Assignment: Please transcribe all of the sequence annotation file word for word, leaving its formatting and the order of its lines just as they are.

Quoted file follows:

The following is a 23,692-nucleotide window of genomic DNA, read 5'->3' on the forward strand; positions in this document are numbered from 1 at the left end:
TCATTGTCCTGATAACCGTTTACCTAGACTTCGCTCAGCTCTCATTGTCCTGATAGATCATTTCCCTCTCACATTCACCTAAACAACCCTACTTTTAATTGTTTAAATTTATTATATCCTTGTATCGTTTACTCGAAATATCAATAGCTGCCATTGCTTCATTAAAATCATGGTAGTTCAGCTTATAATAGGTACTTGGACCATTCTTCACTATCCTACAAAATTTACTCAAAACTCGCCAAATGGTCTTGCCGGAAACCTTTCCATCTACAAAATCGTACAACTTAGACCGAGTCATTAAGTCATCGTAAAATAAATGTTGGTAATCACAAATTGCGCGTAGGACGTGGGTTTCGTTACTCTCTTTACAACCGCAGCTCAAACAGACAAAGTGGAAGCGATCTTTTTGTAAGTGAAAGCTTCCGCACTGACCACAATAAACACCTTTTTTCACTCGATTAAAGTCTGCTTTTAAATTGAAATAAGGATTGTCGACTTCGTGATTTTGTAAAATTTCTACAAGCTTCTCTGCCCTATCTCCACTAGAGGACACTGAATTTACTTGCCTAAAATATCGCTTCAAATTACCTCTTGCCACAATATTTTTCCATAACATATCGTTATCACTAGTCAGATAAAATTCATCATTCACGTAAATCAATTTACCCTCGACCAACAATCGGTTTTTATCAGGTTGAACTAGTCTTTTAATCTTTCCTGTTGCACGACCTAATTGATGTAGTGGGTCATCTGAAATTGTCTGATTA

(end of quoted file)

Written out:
The following is a 23,692-nucleotide window of genomic DNA, read 5'->3' on the forward strand; positions in this document are numbered from 1 at the left end:
TCATTGTCCTGATAACCGTTTACCTAGACTTCGCTCAGCTCTCATTGTCCTGATAGATCATTTCCCTCTCACATTCACCTAAACAACCCTACTTTTAATTGTTTAAATTTATTATATCCTTGTATCGTTTACTCGAAATATCAATAGCTGCCATTGCTTCATTAAAATCATGGTAGTTCAGCTTATAATAGGTACTTGGACCATTCTTCACTATCCTACAAAATTTACTCAAAACTCGCCAAATGGTCTTGCCGGAAACCTTTCCATCTACAAAATCGTACAACTTAGACCGAGTCATTAAGTCATCGTAAAATAAATGTTGGTAATCACAAATTGCGCGTAGGACGTGGGTTTCGTTACTCTCTTTACAACCGCAGCTCAAACAGACAAAGTGGAAGCGATCTTTTTGTAAGTGAAAGCTTCCGCACTGACCACAATAAACACCTTTTTTCACTCGATTAAAGTCTGCTTTTAAATTGAAATAAGGATTGTCGACTTCGTGATTTTGTAAAATTTCTACAAGCTTCTCTGCCCTATCTCCACTAGAGGACACTGAATTTACTTGCCTAAAATATCGCTTCAAATTACCTCTTGCCACAATATTTTTCCATAACATATCGTTATCACTAGTCAGATAAAATTCATCATTCACGTAAATCAATTTACCCTCGACCAACAATCGGTTTTTATCAGGTTGAACTAGTCTTTTAATCTTTCCTGTTGCACGACCTAATTGATGTAGTGGGTCATCTGAAATTGTCTGATTA